Human Resources News & Insights

Skirts and Bibles: 2 fascinating new religious bias cases

Dress code issues and unwarranted religious expression in the workplace found these two employers in court — and led to two very different outcomes.

Skirt or no skirt?

As if Burger King didn’t already have enough to worry about, it’s now on the hook for $25,000 after agreeing to settle a religious bias claim.

A Pentecostal Christian woman was hired as a cashier for the restaurant chain, and she allegedly was told it was acceptable for her to wear a dress on the job. (The woman said she interprets scripture as saying that women should only wear dresses or skirts.)

But when the woman showed up for orientation, she said she was told she couldn’t wear the skirt and would have to leave. The woman went to the Equal Employment Opportunity Commission, which sued on her behalf.

The franchisee who owned the store agreed to settle the case for $25,000 — $20,000 for claims of mental suffering and anguish, and $5,000 for wages.

The franchisee will also:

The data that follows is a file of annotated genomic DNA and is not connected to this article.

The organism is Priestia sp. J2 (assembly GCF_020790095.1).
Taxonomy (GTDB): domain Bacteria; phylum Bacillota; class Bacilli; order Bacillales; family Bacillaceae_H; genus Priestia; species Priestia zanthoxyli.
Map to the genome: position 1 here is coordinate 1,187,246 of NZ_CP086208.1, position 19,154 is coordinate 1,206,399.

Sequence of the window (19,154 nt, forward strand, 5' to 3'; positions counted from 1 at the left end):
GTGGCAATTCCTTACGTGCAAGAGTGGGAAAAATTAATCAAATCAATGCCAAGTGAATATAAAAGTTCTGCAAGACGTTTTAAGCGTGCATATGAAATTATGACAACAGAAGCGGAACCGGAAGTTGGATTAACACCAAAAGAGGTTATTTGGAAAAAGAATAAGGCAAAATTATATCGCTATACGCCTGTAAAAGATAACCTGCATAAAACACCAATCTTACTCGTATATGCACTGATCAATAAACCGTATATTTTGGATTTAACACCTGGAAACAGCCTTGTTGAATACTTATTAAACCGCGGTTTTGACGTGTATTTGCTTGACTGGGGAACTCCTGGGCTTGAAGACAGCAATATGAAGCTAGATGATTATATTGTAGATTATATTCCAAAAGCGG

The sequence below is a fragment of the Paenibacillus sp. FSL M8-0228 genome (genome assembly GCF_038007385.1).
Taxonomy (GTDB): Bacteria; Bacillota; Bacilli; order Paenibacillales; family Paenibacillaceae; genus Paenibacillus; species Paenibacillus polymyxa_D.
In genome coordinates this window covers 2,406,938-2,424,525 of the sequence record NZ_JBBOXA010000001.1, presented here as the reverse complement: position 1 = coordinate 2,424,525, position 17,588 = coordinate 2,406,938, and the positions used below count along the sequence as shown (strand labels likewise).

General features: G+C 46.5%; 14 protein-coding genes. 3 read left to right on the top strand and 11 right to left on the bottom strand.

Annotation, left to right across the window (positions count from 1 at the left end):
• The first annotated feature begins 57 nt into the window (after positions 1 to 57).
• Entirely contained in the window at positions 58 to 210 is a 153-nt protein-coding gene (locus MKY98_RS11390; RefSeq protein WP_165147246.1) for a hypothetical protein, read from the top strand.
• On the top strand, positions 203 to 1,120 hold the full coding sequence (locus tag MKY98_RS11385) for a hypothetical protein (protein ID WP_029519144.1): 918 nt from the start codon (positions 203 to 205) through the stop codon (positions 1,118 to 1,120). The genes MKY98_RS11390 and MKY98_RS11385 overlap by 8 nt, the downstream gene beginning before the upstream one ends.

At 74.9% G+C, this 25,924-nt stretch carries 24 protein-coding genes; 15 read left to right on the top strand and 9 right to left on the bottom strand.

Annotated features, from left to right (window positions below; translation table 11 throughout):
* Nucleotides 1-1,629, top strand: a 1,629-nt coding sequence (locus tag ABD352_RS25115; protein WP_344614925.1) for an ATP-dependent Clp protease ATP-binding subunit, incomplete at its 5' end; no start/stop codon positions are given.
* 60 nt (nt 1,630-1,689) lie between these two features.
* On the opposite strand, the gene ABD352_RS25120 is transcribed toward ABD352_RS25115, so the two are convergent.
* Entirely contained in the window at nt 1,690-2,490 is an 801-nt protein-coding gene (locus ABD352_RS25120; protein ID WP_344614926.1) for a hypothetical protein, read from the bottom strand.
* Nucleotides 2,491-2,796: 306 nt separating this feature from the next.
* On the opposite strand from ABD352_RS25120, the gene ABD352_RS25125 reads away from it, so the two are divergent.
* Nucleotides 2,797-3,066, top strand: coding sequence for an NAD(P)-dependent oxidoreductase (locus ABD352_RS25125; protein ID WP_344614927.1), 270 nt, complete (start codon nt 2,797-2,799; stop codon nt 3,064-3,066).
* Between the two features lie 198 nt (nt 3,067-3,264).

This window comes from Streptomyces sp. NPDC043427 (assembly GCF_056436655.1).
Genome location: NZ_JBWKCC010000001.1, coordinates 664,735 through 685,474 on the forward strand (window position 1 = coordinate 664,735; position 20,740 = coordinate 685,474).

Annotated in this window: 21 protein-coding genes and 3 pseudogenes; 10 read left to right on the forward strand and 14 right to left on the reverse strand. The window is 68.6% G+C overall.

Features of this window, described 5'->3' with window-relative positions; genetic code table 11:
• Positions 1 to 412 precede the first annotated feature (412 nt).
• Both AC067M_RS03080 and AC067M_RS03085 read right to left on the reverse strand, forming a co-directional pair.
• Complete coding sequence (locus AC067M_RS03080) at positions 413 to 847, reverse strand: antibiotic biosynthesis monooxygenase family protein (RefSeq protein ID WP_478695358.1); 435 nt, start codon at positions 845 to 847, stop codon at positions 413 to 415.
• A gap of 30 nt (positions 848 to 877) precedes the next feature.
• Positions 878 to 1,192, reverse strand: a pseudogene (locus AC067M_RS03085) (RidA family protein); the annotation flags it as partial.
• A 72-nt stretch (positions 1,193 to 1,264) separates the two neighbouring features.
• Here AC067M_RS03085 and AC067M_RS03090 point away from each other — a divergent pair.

• conduct training for managers on anti-discrimination laws, and
  • post its policy against religious bias on employee bulletin boards.

Can I keep my Bible on my desk or not?

The second case involved Kenneth Biernot, a clerk for the city of Chesapeake, VA, and his fondness for keeping his Bible on his desk.

The problem: The city had a policy prohibiting staffers from keeping private reading material on desks where city workers and members of the public met and worked.

So the city asked Biernot to remove the Bible from his desk by either putting it in a drawer or (interestingly) on the floor. He refused, so the city fired him.

Biernot turned around and filed suit, claiming he was fired for exercising “his right of religious expression.”

The city responded, saying it had done its best to balance Biernot’s rights of religious expression with its requirement to not favor one religion over another.

Biernot eventually dropped his lawsuit.

The takeaway’s clear, says William A. Schreiner, Jr., from Zuckerman Spaeder, LLP:

Biernot’s case reminds employers … of the need to have a sound policy on expression in the workplace that employees know and can understand. This can help cut short disputes of this type down the road.

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